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Amid enrollment decline, Pittsburgh-area colleges ponder combined operations as way to save

A woman crosses Boulevard of the Allies in front of a Point Park University building.
Oliver Morrison
90.5 WESA
Point Park University's current president and former president are championing a shared service consortium for Pittsburgh area colleges.

At least five local private universities and colleges are looking into outsourcing back office work to a single nonprofit consortium.

Under such an arrangement, the administrative support services that each college or university already provides for itself would instead be shared between member institutions. An additional 12 colleges in Western Pennsylvania also have expressed interest in joining a shared-services model.

Robert Morris, Carlow, Chatham and Point Park universities and Washington & Jefferson College have all been involved in a study since last summer that looks at their administrative functions to determine what could be combined and shared. The chief financial officers of each school helped prioritize eight back-office functions that might be less expensive to perform under a shared model.

According to the Hill Group — the consulting firm leading the study — the five schools could collectively save more than $20 million per year under a shared model. Proponents of the arrangement say those savings could help some schools maintain the quality of their academic offerings while helping other institutions keep their doors from closing.

But joining the consortium could also mean some colleges reassign or lay off staff whose jobs could be replaced by work from the consortium.

“There's some unpleasantness involved,” said Najeeb Shafiq, an education economist at the University of Pittsburgh, speaking generally about such shared-service models. “There are disadvantages, which is that you have to lay people off. And that's never something most administrators want to do. But, under the right circumstances, the collaborations can go really well.”

The Hill Group reached out to other Pennsylvania colleges along the Interstate 79 corridor and found a dozen other local colleges potentially interested in working with a shared-service provider as well. Those schools include Waynesburg University, La Roche University, Allegheny College, Seton Hill University, Thiel College, Westminster College and six others, according to Paul Hennigan, the Hill Group consultant leading the study who also served as Point Park University’s president until 2021.

The biggest potential savings for these colleges would also be the most difficult for the institution’s presidents to implement because it will require a big adjustment, according to Hennigan.

Cultures have a tough time changing, and people have a tough time changing,” he said. “And so the only way for this to work is for the leader to declare and force the discipline: We're going to do things differently.”

A purple sign on Carlow University's campus.
Katie Blackley
90.5 WESA
The Hill Group initially proposed studying the possibility of combining five major department areas: IT, Procurement, Finance, Administration, and Risk Management.

Point Park President Chris Brussalis said he is excited about the potential for shared services. For example, he says, it’s hard for Point Park to keep up with the latest IT security. A shared-service provider might give the school better technology at a lower cost.

“And if we can go through that gate and do something better — provide a better service and reduce the cost — that's a win-win because now we have more money available to us to allocate to other programs,” Brussalis said.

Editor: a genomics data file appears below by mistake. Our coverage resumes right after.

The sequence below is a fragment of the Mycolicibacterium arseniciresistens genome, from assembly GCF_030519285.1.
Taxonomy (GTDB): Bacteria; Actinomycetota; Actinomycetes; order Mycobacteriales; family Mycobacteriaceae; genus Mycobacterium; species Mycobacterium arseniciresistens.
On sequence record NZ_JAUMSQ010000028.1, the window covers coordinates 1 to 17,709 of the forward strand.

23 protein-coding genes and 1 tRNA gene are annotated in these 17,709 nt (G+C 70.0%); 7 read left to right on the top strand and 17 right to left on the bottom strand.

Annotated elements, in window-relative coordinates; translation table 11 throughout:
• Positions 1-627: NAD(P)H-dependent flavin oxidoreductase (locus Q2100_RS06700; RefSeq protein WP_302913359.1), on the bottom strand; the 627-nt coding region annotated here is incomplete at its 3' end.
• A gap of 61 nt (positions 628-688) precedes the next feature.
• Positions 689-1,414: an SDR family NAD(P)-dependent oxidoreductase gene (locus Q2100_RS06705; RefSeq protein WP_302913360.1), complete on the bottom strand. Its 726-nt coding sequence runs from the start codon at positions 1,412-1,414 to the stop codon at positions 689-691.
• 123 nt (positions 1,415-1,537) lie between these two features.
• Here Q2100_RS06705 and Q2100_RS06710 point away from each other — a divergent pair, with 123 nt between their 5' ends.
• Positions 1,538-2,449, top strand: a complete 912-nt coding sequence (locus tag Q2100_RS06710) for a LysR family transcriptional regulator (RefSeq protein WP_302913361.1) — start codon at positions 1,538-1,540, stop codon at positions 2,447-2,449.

Brussalis is the chairman and former president and CEO of The Hill Group, the consultant that has employed Hennigan to study the consortium concept. Brussalis owns more than 35% of the company, according to Point Park University financial disclosures, but he is no longer active in the company’s management, he told WESA.

Meanwhile, representatives for Chatham, Robert Morris and Washington & Jefferson didn’t respond to requests for comment. Carlow University gave a limited response in which it said it was too early to provide answers to a list of questions.

“Like many other higher education institutions, Carlow University is always open to partnerships and consortiums such as this to gain operational efficiencies,” a spokesperson for Carlow wrote in an email. “We are in the early stages of this process and look forward to learning more about the Hill Group's strategy and plans.”

An industry in decline

Shafiq said that higher education has become a kind of “winner-takes-all” system in which prestigious institutions and flagship schools, such as Pitt, see record numbers of applications, while smaller schools struggle.

“So many small and mid-sized private colleges and universities are upside down right now with their financial models,” Hennigan said.

Total undergraduate enrollment in the United States fell from 18 million in 2010 to about 15 million last year, according to the National Student Clearinghouse Research Center. And according to some estimates, declining birth rates nationwide will mean that, by 2026, there will be even fewer students graduating high school each year, putting additional financial pressure on colleges.

That decline has been particularly acute in the Midwest and Northeast, including in Pittsburgh. Community College of Allegheny County lost half of its enrollment between 2010 and 2022. Pittsburgh Technical College saw a similar decrease in students during that time period.

People walk along Wood Street through the Point Park University campus in Downtown Pittsburgh.
Oliver Morrison
90.5 WESA
Enrollment in college has dropped by nearly 3 million students since 2010, according to the National Student Clearinghouse Research Center.

In recent years, the Pittsburgh Art Institute, Pittsburgh Career Institute and ITT Technical Institute closed. And this month Chatham laid off 20 staff members and imposed salary reductions after facing a multimillion-dollar shortfall, according to a report from PublicSource.

“Chatham's not going to be the only one,” Hennigan said. “You're going to see more of that.”

Colleges are facing additional challenges right now because many of their enrollments haven’t fully rebounded from the pandemic. At the same time, Hennigan said, pandemic-related government aid has come to an end.

The challenges facing small private colleges aren’t specific to Western Pennsylvania. Earlier this year, the Boston Globe reported that “the business of small colleges no longer adds up” and that, in addition to school closures, financial agencies have downgraded the credit ratings of its colleges. New Jersey Monthly published a cover story about whether the state’s struggling small colleges would survive.